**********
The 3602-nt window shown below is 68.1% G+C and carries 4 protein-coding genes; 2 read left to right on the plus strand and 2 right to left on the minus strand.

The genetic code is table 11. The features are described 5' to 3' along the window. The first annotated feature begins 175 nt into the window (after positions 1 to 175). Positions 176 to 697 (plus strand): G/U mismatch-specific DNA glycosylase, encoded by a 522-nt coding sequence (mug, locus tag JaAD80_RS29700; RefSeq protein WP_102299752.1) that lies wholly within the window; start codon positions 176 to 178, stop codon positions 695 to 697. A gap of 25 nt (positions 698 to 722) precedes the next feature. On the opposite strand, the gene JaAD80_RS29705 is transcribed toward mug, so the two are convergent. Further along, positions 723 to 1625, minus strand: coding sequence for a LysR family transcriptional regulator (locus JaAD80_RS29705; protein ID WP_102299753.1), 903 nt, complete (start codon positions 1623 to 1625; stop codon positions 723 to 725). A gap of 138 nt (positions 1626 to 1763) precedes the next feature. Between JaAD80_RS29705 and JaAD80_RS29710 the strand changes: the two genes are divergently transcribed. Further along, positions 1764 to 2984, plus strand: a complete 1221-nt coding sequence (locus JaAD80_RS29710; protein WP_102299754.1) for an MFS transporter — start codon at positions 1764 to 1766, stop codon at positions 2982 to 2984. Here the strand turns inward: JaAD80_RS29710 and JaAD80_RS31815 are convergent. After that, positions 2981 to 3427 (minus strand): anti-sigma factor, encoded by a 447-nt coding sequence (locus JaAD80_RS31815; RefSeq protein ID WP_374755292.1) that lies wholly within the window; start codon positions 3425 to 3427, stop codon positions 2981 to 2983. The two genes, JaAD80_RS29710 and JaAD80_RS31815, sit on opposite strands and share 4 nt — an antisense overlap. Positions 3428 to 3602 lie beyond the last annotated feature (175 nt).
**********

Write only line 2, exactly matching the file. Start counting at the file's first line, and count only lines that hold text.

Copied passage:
The genetic code is table 11. The features are described 5' to 3' along the window. The first annotated feature begins 175 nt into the window (after positions 1 to 175). Positions 176 to 697 (plus strand): G/U mismatch-specific DNA glycosylase, encoded by a 522-nt coding sequence (mug, locus tag JaAD80_RS29700; RefSeq protein WP_102299752.1) that lies wholly within the window; start codon positions 176 to 178, stop codon positions 695 to 697. A gap of 25 nt (positions 698 to 722) precedes the next feature. On the opposite strand, the gene JaAD80_RS29705 is transcribed toward mug, so the two are convergent. Further along, positions 723 to 1625, minus strand: coding sequence for a LysR family transcriptional regulator (locus JaAD80_RS29705; protein ID WP_102299753.1), 903 nt, complete (start codon positions 1623 to 1625; stop codon positions 723 to 725). A gap of 138 nt (positions 1626 to 1763) precedes the next feature. Between JaAD80_RS29705 and JaAD80_RS29710 the strand changes: the two genes are divergently transcribed. Further along, positions 1764 to 2984, plus strand: a complete 1221-nt coding sequence (locus JaAD80_RS29710; protein WP_102299754.1) for an MFS transporter — start codon at positions 1764 to 1766, stop codon at positions 2982 to 2984. Here the strand turns inward: JaAD80_RS29710 and JaAD80_RS31815 are convergent. After that, positions 2981 to 3427 (minus strand): anti-sigma factor, encoded by a 447-nt coding sequence (locus JaAD80_RS31815; RefSeq protein ID WP_374755292.1) that lies wholly within the window; start codon positions 3425 to 3427, stop codon positions 2981 to 2983. The two genes, JaAD80_RS29710 and JaAD80_RS31815, sit on opposite strands and share 4 nt — an antisense overlap. Positions 3428 to 3602 lie beyond the last annotated feature (175 nt).